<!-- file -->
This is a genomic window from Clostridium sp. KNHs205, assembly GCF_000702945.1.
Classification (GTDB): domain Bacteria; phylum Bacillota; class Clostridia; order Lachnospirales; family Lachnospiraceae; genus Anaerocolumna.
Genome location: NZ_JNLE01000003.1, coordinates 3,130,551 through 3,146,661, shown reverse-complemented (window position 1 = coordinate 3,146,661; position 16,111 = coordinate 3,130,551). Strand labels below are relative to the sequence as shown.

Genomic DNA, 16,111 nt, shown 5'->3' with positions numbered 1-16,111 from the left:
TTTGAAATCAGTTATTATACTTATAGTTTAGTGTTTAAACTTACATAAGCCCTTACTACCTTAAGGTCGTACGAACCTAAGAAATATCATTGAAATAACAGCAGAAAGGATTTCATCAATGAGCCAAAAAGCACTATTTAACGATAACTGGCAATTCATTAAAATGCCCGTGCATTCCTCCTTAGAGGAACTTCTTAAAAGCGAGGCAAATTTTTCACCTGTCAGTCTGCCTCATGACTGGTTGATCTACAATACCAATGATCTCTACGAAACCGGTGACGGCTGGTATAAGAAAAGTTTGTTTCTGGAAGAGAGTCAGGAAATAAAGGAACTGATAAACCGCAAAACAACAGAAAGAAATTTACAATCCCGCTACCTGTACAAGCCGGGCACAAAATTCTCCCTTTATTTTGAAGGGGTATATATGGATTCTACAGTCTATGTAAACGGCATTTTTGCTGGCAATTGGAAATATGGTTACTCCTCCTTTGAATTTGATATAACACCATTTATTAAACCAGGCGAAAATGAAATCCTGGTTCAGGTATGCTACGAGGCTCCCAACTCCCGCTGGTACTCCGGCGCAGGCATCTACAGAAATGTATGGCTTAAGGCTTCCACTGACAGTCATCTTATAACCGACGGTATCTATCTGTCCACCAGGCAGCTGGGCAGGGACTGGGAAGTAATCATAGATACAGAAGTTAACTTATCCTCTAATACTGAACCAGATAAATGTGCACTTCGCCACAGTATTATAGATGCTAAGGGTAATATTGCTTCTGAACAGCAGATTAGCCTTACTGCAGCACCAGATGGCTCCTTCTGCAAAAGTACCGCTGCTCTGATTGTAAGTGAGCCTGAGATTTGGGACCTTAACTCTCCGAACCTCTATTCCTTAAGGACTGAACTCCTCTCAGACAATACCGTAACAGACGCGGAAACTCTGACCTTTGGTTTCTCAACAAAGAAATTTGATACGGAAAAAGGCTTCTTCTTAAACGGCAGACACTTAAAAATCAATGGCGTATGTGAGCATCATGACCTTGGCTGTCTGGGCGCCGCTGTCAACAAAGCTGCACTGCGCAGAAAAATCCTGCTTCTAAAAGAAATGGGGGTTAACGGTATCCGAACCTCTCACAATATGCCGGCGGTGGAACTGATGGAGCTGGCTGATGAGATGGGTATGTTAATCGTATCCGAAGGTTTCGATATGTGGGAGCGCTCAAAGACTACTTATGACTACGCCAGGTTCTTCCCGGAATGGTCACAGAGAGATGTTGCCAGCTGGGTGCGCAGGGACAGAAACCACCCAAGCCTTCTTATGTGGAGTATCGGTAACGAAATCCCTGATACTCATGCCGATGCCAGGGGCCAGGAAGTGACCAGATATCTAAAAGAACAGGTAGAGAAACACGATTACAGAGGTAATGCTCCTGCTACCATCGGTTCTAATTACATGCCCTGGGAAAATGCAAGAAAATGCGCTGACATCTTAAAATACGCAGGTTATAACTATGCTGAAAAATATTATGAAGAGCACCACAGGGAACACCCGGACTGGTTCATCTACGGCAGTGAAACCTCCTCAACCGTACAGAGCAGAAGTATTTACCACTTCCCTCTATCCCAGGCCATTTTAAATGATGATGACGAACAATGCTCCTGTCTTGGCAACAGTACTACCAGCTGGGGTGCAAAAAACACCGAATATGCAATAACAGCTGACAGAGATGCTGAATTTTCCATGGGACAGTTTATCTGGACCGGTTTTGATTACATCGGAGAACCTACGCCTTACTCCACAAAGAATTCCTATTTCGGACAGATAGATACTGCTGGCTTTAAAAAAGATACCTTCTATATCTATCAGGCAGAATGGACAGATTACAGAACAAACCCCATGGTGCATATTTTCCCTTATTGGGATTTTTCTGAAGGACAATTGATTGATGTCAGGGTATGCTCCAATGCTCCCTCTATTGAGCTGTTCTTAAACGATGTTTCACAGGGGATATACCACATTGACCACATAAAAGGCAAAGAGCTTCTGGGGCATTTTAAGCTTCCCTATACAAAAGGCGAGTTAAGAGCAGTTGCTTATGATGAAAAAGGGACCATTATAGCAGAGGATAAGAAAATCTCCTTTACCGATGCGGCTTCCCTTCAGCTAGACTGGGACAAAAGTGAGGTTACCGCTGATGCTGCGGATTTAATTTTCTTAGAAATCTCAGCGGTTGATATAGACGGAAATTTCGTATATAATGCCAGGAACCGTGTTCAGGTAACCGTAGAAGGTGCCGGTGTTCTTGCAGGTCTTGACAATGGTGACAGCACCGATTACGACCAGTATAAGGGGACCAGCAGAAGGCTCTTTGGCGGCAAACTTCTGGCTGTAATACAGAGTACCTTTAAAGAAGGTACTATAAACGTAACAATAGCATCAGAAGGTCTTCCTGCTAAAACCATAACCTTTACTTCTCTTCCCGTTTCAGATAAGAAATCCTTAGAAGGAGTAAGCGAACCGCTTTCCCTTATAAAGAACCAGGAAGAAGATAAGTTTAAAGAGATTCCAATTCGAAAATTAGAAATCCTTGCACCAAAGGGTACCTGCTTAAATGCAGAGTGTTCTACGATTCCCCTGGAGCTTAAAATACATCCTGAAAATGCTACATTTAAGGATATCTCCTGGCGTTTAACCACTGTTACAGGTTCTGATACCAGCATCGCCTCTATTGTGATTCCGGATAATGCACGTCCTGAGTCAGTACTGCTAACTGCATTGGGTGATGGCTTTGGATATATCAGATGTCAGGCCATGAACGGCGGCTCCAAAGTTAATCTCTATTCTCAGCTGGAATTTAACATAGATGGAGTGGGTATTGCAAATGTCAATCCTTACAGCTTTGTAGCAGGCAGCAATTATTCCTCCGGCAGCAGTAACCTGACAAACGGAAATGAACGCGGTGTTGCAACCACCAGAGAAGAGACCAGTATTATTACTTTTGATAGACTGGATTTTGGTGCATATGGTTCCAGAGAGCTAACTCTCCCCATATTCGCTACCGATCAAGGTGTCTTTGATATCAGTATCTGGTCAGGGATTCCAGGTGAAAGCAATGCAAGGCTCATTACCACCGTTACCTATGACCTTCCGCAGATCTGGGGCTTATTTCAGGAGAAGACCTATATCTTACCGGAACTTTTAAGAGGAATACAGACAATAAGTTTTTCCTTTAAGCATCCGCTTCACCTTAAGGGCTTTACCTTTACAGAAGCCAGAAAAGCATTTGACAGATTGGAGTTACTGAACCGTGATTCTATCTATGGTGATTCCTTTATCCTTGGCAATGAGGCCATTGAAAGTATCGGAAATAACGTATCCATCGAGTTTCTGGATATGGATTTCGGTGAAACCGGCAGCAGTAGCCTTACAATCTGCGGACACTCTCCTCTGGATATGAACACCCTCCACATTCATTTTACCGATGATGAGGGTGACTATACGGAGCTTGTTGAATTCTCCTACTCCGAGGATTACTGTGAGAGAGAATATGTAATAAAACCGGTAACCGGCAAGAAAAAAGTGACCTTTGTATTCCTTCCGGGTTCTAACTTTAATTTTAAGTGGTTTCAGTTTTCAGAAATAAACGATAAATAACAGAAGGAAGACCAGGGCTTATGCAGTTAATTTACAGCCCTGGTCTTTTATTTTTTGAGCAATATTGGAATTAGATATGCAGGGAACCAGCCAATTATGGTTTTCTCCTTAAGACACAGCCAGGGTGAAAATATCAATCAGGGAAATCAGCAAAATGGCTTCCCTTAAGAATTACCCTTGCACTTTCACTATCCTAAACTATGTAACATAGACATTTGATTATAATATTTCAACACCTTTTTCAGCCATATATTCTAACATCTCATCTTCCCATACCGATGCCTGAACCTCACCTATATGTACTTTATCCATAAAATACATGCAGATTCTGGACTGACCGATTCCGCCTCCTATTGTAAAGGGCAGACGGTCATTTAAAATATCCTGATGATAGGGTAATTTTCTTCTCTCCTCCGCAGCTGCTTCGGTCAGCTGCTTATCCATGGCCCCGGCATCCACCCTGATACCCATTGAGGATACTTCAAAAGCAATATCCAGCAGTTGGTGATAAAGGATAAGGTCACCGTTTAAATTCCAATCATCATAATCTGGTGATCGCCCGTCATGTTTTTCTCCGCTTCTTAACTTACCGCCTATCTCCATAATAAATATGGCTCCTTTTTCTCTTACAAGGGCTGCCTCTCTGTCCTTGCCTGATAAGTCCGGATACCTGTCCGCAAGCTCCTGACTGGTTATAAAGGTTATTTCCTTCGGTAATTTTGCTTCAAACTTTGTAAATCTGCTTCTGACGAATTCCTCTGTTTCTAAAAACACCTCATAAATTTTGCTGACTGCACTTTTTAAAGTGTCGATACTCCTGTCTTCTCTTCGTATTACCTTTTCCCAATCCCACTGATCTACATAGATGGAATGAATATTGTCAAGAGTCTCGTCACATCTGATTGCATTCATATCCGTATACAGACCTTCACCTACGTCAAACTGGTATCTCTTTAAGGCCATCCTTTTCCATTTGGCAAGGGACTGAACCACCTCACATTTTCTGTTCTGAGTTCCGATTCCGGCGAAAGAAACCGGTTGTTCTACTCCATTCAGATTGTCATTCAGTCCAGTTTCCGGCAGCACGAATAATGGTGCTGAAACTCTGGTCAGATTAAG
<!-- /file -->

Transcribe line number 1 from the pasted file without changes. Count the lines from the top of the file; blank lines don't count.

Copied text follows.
This is a genomic window from Clostridium sp. KNHs205, assembly GCF_000702945.1.